10/03/2013 11:31 am ET Updated Dec 06, 2017

Balls to the Wall Workout

In 1990, almost 60 percent of U.S. adults reported little or no leisure-time physical activity. The statistics haven't improved much by 2005, which is mind-boggling considering all the health club and trainer opportunities available. Perhaps a simple at-home program idea involving the family or a friend can be one solution? Because there is so much that one can do with body weight and the availability and fun that a standard basketball and stability ball offers, the program Balls to the Wall was born. This fun program is easy to implement, requires minimal equipment, is time saving, and allows you to bond with someone special whether it's your friend, child or spouse. This program was executed at Southbay BMW during its corporate wellness program. The adults loved it because they claimed that not only was it a great workout, but they got to be kids again. The program takes less than 45 minutes to execute. It's time to play again:


Perform each dynamic stretch for approximately one minute each.

Down dog to plank: Starting in down dog with your hands shoulder distance apart and your feet hip distance apart, push your hips up to the sky as you release all the weight back into your heels. Straighten out your arms and feel the stretch in your hamstrings, calves and back muscles. Breathe. Once you establish down dog, then inhale the breath and float your weight forward to a high plank with your chest in alignment with the hands. Exhale the breath as you return to downward facing dog. Repeat.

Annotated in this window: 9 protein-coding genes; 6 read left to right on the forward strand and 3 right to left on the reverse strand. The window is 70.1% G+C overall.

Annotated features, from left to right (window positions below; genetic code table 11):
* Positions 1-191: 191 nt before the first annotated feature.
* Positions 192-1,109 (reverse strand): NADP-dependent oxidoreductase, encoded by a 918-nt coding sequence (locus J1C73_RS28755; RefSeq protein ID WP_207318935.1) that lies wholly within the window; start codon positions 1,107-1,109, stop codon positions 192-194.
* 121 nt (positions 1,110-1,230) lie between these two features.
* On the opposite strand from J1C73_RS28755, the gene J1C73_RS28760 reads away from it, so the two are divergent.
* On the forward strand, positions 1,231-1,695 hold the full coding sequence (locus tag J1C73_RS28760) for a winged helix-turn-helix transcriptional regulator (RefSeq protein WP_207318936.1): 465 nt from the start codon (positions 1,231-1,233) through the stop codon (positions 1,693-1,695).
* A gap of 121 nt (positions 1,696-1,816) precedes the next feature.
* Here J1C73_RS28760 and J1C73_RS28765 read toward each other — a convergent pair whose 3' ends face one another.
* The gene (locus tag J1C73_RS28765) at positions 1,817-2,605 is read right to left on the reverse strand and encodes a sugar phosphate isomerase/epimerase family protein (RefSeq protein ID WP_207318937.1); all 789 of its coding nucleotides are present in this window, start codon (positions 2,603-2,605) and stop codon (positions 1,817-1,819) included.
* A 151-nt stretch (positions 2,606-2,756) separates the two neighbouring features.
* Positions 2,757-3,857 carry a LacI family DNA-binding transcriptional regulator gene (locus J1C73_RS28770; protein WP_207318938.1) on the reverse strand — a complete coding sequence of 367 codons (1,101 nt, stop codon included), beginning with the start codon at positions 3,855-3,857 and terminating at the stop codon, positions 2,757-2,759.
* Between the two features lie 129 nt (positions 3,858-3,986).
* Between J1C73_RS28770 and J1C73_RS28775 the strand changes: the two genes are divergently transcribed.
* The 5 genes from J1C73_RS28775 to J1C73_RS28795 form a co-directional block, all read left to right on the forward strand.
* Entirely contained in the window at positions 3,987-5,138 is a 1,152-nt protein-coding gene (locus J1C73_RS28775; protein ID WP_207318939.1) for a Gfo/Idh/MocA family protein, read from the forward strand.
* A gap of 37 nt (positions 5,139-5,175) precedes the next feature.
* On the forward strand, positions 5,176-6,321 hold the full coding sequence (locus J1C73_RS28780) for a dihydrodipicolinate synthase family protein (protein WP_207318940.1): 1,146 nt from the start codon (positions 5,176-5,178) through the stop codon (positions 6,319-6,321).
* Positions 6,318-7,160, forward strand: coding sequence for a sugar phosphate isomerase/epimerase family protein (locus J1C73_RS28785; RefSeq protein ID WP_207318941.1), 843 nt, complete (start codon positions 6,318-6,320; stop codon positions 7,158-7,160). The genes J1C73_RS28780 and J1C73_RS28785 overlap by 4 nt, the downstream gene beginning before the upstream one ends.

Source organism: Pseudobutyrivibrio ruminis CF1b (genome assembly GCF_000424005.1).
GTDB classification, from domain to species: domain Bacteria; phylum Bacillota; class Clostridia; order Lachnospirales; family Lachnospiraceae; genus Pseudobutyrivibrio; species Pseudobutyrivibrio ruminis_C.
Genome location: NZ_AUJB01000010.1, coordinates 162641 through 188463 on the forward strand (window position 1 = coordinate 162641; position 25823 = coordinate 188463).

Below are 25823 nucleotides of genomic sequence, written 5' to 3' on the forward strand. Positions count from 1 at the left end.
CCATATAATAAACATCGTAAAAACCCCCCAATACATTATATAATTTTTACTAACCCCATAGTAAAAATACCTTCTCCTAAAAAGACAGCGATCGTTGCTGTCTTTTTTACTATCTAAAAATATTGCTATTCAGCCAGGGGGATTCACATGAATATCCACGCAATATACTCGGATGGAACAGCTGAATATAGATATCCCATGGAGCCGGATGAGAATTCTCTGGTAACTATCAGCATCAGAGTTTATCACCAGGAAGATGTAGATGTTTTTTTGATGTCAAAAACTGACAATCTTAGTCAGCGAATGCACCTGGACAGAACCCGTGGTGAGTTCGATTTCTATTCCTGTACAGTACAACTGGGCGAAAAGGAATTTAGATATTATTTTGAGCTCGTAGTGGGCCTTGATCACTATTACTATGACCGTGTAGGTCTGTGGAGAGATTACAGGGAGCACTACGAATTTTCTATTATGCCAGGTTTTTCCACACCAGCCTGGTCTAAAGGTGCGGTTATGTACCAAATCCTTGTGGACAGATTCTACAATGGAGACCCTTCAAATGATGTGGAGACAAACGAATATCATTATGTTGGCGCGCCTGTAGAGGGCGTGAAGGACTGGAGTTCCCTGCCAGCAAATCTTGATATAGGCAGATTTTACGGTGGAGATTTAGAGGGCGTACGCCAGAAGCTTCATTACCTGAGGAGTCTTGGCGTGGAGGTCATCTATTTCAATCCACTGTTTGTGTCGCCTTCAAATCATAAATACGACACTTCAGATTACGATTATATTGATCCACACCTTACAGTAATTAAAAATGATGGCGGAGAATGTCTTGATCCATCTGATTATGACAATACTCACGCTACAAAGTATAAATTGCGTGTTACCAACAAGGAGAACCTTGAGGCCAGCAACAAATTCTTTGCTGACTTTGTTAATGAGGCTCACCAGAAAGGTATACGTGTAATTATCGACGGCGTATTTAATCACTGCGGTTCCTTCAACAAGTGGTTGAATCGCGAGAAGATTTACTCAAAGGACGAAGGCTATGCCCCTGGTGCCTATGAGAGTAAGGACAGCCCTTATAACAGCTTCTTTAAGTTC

Walking lunges: Just like you do a static lunge, alternate between sides, lunging forward with neutral spine and proper knee alignment and perform a set that brings you across a room's length.

Heel walks: Walk back across the room but on your heels with your toes up towards the sky.